Netra Regmi, hazards geologist for the Oklahoma Geological Survey at the University of Oklahoma, is leading a study funded by NASA using remote sensing data and machine learning to improve scientists’ understanding and predictability of landslides. Remote sensing data helps scientists detect and monitor changes on the Earth’s surface over time.
According to NASA's Earth Science Division, landslides are one of the major geohazards that cause thousands of fatalities and billions of dollars in damages each year across the world. Data from the U.S. Geological Survey estimates that landslides cause more than $1 billion in damages and from about 25 to 50 deaths each year in the United States. Landslides occur in every state and U.S. territory and pose significant hazards in eastern Oklahoma’s Ouachita and Ozark mountains.
Regmi, with Oklahoma Geological Survey researchers Nicholas Hayman and Jacob Walter, and School of Geosciences assistant professor Junle Jiang, are building on previous research that mapped a large number of landslides in eastern Oklahoma. Using expanded data sets, the research team is now looking to better understand the causes, mechanics and associated hazards of these landslides.
“Using Sentinel-1 synthetic aperture radar data and LiDAR topographic data, we are looking at patterns of hillslope deformation over time – all the different types of landslides going from slow-moving landslides (soil creep) to rapid landslides that can be catastrophic,” Regmi said. “We’re trying to understand the distribution, causes, triggers and mechanics of these landslides.”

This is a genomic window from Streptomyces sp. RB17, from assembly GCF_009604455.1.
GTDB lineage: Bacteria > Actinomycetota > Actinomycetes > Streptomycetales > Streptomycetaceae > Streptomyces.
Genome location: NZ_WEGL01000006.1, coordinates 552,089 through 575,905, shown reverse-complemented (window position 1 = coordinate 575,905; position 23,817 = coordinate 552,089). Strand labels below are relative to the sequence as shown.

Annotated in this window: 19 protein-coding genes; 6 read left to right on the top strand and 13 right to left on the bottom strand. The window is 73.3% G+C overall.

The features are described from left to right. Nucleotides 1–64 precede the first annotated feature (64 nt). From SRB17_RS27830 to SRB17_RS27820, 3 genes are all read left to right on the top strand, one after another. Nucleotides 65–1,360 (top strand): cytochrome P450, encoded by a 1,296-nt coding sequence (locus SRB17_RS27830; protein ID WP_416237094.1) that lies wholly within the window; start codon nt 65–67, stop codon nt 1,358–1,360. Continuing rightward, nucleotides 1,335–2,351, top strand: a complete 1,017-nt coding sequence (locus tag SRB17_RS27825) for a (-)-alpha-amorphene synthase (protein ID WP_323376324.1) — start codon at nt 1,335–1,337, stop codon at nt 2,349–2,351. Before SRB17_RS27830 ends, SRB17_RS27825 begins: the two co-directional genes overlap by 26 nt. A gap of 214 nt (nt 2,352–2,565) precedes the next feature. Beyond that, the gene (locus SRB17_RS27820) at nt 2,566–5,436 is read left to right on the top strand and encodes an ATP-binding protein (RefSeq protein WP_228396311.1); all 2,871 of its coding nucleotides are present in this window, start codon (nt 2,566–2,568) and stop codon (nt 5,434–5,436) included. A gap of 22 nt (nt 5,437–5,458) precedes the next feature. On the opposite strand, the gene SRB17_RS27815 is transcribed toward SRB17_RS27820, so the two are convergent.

Many factors can contribute to landslides, from atmospheric conditions like severe weather, precipitation and humidity to seismic activity, human activities that modify slopes such as mining and construction, and more.
Using machine learning techniques and relating what is known about landslide occurrences with additional data related to the potential contributing factors, the research team plans to develop a high-resolution landslides susceptibility map to attempt to forecast future landslides in eastern Oklahoma. The map and information resulting from this study could be used to help local emergency managers and others improve safety and hazard communication for those most at risk in landslide-prone areas.
“It is advanced science because looking at the soil creep and their progression into rapid landslides, not too much work has been done worldwide,” Regmi said.
The University of Oklahoma
Provided by the IKCEST Disaster Risk Reduction Knowledge Service System
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